Coke bubbles with interest in Honest Tea
Coca-Cola may be about to drink up yet another healthy beverage. Several published reports indicated that, at press time, the soft drink behemoth was interested in investing an undisclosed sum in Honest Tea. Bethesda, Md.-based Honest Tea produces organic teas, ades and kids' drinks with little to no sugar. In recent years, Coke has boosted its portfolio of noncarbonated, healthier- profile drinks. Last year, it purchased Glac?au, manufacturer of Vitaminwater and Smartwater products, and Fuze, which makes functional juices and teas.
Honest Tea secured $12 million in equity financing last year, with Stonyfield Farm, Inventages Venture Capital Investment and several beverage distributors as the financiers. In a January 2007 interview, an official at Inventages told the Washington Business Journal that Honest Tea anticipated sales of $100 million within three to five years. In 2006, the company posted $13.5 million in annual sales.
OTA launches new educational institute
The Organic Trade Association last month announced the establishment of the Organic Agriculture and Products Education Institute. The program's mission is to educate farmers, processors, consumers, students and academics about the attributes and benefits of organic agriculture and products. The institute also seeks to "enhance the amount of farmland under organic management and the integrity of the organic supply chain," said Caren Wilcox, executive director of Greenfield, Mass.-based OTA. Initial funding was provided by Bruce and Alissa Nierenberg. Bruce Nierenberg is president of B.I.N. Sales & Marketing. For more information about OAPEI, or to make a donation, contact [email protected]—L.B.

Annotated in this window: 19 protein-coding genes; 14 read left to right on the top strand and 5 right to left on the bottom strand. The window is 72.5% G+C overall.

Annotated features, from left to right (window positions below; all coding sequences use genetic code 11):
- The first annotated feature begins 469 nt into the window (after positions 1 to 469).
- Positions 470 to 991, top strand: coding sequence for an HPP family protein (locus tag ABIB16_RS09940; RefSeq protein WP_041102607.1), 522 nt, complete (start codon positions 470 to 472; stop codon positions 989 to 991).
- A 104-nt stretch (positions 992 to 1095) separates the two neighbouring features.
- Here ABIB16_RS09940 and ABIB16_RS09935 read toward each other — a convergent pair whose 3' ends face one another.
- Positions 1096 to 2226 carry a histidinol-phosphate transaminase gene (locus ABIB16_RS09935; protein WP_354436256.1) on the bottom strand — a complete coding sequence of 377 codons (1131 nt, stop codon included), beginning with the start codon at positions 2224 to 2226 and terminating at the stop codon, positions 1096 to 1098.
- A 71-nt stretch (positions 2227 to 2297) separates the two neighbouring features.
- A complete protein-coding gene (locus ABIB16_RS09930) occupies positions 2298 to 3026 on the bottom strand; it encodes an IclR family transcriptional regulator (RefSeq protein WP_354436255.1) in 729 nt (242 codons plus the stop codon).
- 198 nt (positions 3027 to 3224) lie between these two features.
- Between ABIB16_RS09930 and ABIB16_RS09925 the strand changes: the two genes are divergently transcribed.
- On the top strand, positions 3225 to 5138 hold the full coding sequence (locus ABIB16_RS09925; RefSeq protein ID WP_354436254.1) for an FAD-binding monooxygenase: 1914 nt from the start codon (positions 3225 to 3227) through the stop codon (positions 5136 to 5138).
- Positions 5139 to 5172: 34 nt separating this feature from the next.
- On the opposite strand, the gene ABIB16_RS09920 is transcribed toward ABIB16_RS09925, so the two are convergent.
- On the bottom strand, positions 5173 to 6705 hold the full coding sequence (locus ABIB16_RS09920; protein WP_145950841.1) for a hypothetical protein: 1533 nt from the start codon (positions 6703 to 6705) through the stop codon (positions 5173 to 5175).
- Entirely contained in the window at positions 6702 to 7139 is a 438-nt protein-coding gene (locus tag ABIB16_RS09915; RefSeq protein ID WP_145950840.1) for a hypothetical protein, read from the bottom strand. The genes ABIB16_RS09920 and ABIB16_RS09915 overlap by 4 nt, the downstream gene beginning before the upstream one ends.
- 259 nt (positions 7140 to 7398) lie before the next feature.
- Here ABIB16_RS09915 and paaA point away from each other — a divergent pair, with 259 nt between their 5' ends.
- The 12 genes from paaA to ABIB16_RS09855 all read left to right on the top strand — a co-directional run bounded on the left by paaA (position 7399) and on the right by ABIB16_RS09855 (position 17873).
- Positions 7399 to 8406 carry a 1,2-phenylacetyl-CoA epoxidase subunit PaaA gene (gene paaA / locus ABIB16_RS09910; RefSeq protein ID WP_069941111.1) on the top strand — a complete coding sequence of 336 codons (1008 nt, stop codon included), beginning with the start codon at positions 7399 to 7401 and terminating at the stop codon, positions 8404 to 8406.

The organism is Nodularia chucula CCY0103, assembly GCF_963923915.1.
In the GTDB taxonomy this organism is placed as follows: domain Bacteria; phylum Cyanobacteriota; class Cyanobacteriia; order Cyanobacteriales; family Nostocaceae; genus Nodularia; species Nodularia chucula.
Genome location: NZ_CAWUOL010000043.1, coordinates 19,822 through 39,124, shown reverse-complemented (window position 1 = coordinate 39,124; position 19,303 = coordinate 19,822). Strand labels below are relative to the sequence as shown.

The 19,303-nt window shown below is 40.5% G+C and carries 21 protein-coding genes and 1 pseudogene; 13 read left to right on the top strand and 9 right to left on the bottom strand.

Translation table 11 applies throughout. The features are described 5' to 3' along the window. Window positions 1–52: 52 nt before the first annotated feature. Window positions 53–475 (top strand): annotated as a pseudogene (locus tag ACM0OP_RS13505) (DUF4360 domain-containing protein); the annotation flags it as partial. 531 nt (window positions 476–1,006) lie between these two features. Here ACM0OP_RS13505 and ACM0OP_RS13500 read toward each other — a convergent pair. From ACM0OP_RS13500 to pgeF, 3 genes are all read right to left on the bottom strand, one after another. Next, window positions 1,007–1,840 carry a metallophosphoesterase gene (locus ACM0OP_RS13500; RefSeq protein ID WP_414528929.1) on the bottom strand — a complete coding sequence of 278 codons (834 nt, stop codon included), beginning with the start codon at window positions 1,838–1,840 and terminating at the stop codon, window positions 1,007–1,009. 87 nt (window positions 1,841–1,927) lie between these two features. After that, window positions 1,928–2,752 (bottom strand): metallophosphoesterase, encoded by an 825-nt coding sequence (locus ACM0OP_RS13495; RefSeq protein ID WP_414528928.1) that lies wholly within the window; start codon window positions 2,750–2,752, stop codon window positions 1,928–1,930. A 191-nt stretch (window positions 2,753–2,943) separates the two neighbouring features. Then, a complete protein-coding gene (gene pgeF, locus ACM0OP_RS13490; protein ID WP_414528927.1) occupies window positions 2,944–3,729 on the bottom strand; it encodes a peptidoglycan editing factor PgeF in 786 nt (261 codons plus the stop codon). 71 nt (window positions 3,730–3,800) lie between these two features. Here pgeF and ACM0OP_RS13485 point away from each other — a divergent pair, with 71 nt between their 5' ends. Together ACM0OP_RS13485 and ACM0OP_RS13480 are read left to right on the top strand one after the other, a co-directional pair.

Food Safety, Veterinary centers have new directors
Stephen F. Sundlof, D.V.M., Ph.D., was named director of the Food and Drug Administration's Center for Food Safety and Applied Nutrition in January. His previous post was director of the FDA's Center for Veterinary Medicine. Bernadette Dunham, D.V.M., Ph.D., the deputy director of CVM, assumed the directorship of CVM. Sundlof served as the director of CVM for more than a decade, and was instrumental in putting in place an animal-feed program to prevent bovine spongiform encephalopathy?also called mad-cow disease?from entering the U.S. feed system. Dunham has worked with Sundlof in her role as deputy director of CVM since 2006. She has played a critical role in coordinating and establishing center policy in research, management, scientific evaluation, compliance and surveillance.—M.T.S.
Natural Foods Merchandiser volume XXIX/number 2/p. 9